SQL > Data Definition Language (DDL) > Grant

In most instances, many users access the same database environment. It is often not a good idea to allow everyone full freedom to perform any operation on all the database objects. For example, if I have an important table, I would not want anyone to be able to drop the table or alter the content of the table. Most relational databases provide the ability for database administrators and users to manage such privileges. There are two main commands that allows this:

  • Grant: Gives user privileges.
  • Revoke: Removes user privileges.

We will focus on GRANT here. REVOKE is covered in the next section.

It is worth noting that some lightweight databases, such as SQLite, do not implement GRANT and REVOKE commands. This is because such databases are intended to be an embedded database engine and hence user-level privileges are meaningless.

Syntax

The syntax for GRANT is as follows:

GRANT "Privilege_Name" ON "Database_Object" TO "User" [WITH GRANT OPTION];

The available "Privilege_Name" will vary depending on the relational database. Typical privileges include the following:

  • SELECT
  • INSERT
  • DELETE
  • UPDATE

In many databases there is a privilege called "ALL." However, granting the "ALL" privilege doesn't necessarily provide all the available privileges to a user. Exactly which privileges are included as part of "ALL" is database-dependent.

In some databases such as DB2, it is necessary to add the word USER before the user name. This is because in DB2 it is possible to grant privileges at three different levels (user, role, group), so it is necessary to be explicit on which level the grant would take effect to avoid any ambiguity.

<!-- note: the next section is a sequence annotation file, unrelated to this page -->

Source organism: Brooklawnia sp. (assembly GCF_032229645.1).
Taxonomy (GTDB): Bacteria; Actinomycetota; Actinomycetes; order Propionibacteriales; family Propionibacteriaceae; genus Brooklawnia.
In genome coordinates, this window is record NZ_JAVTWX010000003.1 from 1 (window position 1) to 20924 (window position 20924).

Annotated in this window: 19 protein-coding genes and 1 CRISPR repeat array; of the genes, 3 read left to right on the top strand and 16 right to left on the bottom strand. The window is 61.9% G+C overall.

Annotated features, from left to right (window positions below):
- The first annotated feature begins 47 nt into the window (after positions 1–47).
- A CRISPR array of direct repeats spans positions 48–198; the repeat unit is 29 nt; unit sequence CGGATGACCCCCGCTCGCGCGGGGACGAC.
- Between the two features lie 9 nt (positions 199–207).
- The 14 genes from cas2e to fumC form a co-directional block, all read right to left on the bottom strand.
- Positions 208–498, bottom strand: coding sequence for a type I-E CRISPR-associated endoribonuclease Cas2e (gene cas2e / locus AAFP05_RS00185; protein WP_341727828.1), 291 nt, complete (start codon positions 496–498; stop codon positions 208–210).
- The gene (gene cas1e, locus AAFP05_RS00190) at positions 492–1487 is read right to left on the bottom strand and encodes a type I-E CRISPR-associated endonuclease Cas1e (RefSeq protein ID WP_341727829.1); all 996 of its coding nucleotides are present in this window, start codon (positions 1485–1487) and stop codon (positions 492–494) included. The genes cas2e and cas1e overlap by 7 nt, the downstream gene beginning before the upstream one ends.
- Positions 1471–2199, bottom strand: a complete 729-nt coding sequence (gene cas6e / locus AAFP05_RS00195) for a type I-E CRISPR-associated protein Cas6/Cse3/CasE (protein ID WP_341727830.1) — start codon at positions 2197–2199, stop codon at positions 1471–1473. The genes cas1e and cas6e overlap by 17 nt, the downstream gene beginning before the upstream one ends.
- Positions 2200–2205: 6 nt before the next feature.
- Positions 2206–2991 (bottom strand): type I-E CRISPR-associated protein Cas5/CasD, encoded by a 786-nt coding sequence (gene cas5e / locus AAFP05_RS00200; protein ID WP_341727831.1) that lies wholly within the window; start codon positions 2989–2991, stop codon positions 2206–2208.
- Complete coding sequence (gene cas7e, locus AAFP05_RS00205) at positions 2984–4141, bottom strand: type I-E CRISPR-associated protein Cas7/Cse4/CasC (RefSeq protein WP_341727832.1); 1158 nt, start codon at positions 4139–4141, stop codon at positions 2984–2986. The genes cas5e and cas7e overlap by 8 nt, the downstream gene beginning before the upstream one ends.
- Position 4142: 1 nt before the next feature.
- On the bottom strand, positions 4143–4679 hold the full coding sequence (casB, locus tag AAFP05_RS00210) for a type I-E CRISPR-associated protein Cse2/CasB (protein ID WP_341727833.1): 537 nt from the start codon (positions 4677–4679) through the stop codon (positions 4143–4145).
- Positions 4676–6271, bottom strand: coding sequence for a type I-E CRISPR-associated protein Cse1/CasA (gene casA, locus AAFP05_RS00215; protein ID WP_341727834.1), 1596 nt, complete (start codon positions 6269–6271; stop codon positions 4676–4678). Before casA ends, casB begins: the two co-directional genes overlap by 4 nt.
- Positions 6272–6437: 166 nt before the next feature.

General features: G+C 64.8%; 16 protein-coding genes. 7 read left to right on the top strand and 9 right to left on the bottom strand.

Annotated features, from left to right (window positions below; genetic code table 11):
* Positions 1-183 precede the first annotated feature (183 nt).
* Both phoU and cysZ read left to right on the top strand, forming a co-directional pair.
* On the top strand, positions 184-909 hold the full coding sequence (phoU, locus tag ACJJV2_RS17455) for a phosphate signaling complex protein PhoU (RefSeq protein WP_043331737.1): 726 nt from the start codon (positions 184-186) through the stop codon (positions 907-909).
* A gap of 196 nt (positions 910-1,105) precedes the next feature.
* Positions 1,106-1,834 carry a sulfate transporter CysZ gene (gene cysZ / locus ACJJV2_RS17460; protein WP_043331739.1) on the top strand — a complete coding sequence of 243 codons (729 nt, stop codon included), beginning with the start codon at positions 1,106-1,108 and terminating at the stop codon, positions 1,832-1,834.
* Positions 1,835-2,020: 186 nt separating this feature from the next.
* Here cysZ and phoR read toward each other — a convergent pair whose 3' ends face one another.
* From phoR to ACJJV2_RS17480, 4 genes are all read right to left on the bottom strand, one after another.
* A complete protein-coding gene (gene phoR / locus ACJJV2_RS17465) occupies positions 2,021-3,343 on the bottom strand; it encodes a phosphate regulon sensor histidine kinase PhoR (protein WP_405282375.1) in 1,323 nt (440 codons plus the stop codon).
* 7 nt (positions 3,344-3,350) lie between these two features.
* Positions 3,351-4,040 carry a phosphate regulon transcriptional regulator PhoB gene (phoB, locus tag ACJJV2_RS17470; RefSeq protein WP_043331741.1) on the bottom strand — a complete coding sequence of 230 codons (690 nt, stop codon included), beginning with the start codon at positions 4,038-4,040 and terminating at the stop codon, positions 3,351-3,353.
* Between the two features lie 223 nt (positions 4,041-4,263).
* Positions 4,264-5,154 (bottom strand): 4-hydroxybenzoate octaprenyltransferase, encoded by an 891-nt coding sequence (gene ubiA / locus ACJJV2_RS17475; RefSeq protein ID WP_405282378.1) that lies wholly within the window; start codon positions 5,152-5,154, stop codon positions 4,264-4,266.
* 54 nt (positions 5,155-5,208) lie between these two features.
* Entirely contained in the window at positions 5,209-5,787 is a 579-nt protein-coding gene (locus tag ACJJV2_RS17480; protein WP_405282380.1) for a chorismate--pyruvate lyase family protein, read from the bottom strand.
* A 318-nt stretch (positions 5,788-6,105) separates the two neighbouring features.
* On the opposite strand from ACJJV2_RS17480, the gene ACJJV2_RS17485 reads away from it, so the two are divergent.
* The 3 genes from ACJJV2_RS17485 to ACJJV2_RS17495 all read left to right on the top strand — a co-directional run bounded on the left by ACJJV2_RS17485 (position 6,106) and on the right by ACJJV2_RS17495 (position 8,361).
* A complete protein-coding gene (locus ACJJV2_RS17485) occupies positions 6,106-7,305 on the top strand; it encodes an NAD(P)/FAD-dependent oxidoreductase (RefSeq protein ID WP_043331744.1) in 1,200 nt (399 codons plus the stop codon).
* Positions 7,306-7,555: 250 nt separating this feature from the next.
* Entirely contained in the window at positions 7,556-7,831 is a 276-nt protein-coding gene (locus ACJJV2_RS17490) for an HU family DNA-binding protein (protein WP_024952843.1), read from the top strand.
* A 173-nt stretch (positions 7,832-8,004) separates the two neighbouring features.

It is also possible to grant privileges to all users. On many databases granting a privilege to PUBLIC means you are granting to all users. There are exceptions. For example, on MySQL you would use ''@'localhost'.

The links below show the types of privileges available for each of the databases:

The optional "[With Grant Option]" means "User" can grant the same "Privilege_Name" to other users.

Examples

Example 1: Grant one privilege to a user

To grant SELECT privilege on the "Sales" table to user tanner1, we type in the following:

GRANT SELECT ON Sales TO tanner1;

Example 2: Use WITH GRANT OPTION

To enable user tanner1 to have the SELECT privilege on the "Sales" table and be able to grant the SELECT privilege on this table to other users, we will type the following:

GRANT SELECT ON Sales TO tanner1 With Grant Option;

Please note that a user can only grant a privilege to others if that user has access to that privilege. For example, if user tanner1 only has SELECT privilege on a table, tanner1 cannot grant a different type of privilege (such as DELETE) on this table to other users.

Example 3: Grant one privilege to all users

To grant SELECT privilege on the "Sales" table to all users, we type in the following:

GRANT SELECT ON Sales TO public;

Next: SQL Revoke

This page was last updated on April 30, 2022.




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